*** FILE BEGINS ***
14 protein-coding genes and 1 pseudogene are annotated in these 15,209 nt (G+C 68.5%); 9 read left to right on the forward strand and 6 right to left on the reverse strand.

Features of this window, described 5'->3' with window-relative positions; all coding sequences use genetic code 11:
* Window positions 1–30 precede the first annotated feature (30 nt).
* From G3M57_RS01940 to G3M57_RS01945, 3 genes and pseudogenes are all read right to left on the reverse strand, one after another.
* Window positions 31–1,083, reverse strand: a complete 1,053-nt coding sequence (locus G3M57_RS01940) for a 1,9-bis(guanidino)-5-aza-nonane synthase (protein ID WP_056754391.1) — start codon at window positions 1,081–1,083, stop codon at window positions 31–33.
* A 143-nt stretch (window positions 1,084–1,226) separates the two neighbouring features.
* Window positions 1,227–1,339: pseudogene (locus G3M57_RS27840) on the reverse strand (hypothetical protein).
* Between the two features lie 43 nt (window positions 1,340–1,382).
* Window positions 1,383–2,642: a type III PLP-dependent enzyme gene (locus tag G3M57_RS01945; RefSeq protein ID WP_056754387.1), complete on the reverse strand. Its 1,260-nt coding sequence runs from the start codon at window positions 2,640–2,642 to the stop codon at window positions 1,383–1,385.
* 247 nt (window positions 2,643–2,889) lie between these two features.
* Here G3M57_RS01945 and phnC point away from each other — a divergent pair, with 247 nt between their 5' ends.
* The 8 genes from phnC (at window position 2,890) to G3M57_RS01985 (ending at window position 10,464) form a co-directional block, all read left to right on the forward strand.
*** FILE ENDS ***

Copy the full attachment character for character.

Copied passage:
14 protein-coding genes and 1 pseudogene are annotated in these 15,209 nt (G+C 68.5%); 9 read left to right on the forward strand and 6 right to left on the reverse strand.

Features of this window, described 5'->3' with window-relative positions; all coding sequences use genetic code 11:
* Window positions 1–30 precede the first annotated feature (30 nt).
* From G3M57_RS01940 to G3M57_RS01945, 3 genes and pseudogenes are all read right to left on the reverse strand, one after another.
* Window positions 31–1,083, reverse strand: a complete 1,053-nt coding sequence (locus G3M57_RS01940) for a 1,9-bis(guanidino)-5-aza-nonane synthase (protein ID WP_056754391.1) — start codon at window positions 1,081–1,083, stop codon at window positions 31–33.
* A 143-nt stretch (window positions 1,084–1,226) separates the two neighbouring features.
* Window positions 1,227–1,339: pseudogene (locus G3M57_RS27840) on the reverse strand (hypothetical protein).
* Between the two features lie 43 nt (window positions 1,340–1,382).
* Window positions 1,383–2,642: a type III PLP-dependent enzyme gene (locus tag G3M57_RS01945; RefSeq protein ID WP_056754387.1), complete on the reverse strand. Its 1,260-nt coding sequence runs from the start codon at window positions 2,640–2,642 to the stop codon at window positions 1,383–1,385.
* 247 nt (window positions 2,643–2,889) lie between these two features.
* Here G3M57_RS01945 and phnC point away from each other — a divergent pair, with 247 nt between their 5' ends.
* The 8 genes from phnC (at window position 2,890) to G3M57_RS01985 (ending at window position 10,464) form a co-directional block, all read left to right on the forward strand.